Part I: Image Control and Character Enhancement under Louis XIV

By Mikayla Knutson  French reverence of the monarch shifted dramatically between Louis XIV to Louis XVI as the pendulum shifted from extreme character enhancement to rampant character assassination.  Under Louis XIV (1643-1715), a comprehensive program glorified the Sun King and engineered his reputation and image to further his political power. This initiative channeled French elite... Continue Reading →

Webinar #3: Evil Queens and Wicked Empresses

If you missed the webinar on May 15, 2020, featuring Martijn Icks and Eric Shiraev discussing Dr. Icks's chapter in the Routledge Handbook of Character Assassination and Reputation Mangement, it's now available here on YouTube. Martijn Icks and Eric Shiraev delved into how women throughout history have become targets of character assassination. From Cleopatra to... Continue Reading →

The Amsterdam Colloquium: Some Thoughts

By Martijn Icks On June 21st, Edwina Hagen and I organized the colloquium “Character Assassination! Media and Mudslinging from Caligula to King Gorilla” in Amsterdam. We invited experts on various periods in Western history to discuss practices of character assassination from an historical perspective. Comparing various case studies, we hoped to shed light on some... Continue Reading →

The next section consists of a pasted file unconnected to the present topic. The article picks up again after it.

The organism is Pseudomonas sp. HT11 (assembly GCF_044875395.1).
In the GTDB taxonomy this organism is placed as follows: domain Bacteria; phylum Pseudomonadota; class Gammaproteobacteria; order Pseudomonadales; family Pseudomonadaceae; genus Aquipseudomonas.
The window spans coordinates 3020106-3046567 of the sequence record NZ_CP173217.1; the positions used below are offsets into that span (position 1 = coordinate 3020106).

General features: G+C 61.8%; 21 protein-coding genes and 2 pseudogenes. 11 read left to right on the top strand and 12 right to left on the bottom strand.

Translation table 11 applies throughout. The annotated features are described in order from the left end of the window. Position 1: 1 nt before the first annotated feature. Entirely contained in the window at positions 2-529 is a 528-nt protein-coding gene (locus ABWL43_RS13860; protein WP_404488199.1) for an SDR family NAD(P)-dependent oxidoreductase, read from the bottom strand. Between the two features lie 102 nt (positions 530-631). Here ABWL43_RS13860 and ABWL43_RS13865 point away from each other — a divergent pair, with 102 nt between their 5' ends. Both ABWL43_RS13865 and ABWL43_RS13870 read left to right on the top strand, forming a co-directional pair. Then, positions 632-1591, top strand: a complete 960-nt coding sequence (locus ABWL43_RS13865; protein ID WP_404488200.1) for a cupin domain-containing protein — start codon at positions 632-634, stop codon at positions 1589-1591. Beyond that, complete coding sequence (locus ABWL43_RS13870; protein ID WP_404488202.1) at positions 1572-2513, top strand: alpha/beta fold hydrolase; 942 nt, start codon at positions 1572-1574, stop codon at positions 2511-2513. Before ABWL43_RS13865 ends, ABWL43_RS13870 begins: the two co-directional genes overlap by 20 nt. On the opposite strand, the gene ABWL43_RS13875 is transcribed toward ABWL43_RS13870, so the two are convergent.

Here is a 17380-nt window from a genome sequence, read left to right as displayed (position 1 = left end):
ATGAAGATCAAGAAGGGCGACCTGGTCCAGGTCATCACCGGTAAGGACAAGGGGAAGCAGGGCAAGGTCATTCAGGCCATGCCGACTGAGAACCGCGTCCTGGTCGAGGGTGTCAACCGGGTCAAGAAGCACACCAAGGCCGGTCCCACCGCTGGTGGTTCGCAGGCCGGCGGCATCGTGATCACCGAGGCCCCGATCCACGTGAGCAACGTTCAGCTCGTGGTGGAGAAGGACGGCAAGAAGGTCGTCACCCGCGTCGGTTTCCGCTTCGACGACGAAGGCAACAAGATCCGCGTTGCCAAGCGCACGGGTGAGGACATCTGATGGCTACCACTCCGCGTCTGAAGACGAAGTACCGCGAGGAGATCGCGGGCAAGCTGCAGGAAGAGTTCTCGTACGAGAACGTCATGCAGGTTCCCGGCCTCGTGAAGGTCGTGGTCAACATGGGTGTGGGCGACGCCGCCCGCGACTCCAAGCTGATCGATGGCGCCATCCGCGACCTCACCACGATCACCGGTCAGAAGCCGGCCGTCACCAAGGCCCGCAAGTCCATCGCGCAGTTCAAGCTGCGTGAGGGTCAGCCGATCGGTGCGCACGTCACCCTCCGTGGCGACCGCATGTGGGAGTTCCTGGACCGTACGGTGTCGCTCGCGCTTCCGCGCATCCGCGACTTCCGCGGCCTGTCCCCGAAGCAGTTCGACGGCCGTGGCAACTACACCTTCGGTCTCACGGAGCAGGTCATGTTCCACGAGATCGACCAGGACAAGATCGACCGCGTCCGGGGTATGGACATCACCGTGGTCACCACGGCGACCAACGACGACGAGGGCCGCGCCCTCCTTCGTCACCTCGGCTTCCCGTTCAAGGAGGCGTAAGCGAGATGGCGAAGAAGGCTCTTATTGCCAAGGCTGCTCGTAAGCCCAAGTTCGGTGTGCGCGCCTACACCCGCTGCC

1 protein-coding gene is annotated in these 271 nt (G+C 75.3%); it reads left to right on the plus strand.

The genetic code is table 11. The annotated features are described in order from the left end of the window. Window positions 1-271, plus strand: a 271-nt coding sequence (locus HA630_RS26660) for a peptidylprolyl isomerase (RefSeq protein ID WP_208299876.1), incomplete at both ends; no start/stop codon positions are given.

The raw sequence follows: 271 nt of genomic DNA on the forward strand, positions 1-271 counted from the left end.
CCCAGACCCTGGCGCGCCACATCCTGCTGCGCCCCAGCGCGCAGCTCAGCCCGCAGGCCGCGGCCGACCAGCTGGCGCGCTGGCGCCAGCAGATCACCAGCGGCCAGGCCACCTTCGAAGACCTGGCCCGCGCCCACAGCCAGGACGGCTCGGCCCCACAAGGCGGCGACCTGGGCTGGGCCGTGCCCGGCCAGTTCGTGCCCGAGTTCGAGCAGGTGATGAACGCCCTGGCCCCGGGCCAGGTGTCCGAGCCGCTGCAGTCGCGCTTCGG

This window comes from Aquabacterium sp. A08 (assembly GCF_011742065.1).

As Crazy As Caligula? [Part 1]

By Henri van Nispen Oderint, dum metuant. “Let them hate, so long as they fear.” It certainly is an adage appropriate for a creature like Wolverine. The saying, attributed to the Roman emperor Gaius Caligula (12-41 CE), would also fit someone like President Trump, even though Nobel laureate Paul Krugman thought Caligula the better of... Continue Reading →

The Character of Thomas Jefferson: Then and Now [Part 2]

Today, the most notable character attacks of Thomas Jefferson derive from widely-circulated newspapers, campus protests, or national figureheads. But Jefferson’s character is also questioned in students' history texts. This has not always been so. In the mid-nineteenth century, instruction books devoted considerable space to Jefferson, casting him in a favorable light. Publications from 1835, 1842... Continue Reading →

The Character of Thomas Jefferson: Then and Now [Part 1]

By Mikayla Knutson In recent years, research into Sally Hemings’ life highlighted the experiences of slaves at Monticello and prompted questions of Thomas Jefferson’s apparent hypocrisy: the Founding Father who penned that “all men are created equal” and hold “unalienable Rights” to “Life, Liberty, and the Pursuit of Happiness” was a slave master. As part of... Continue Reading →

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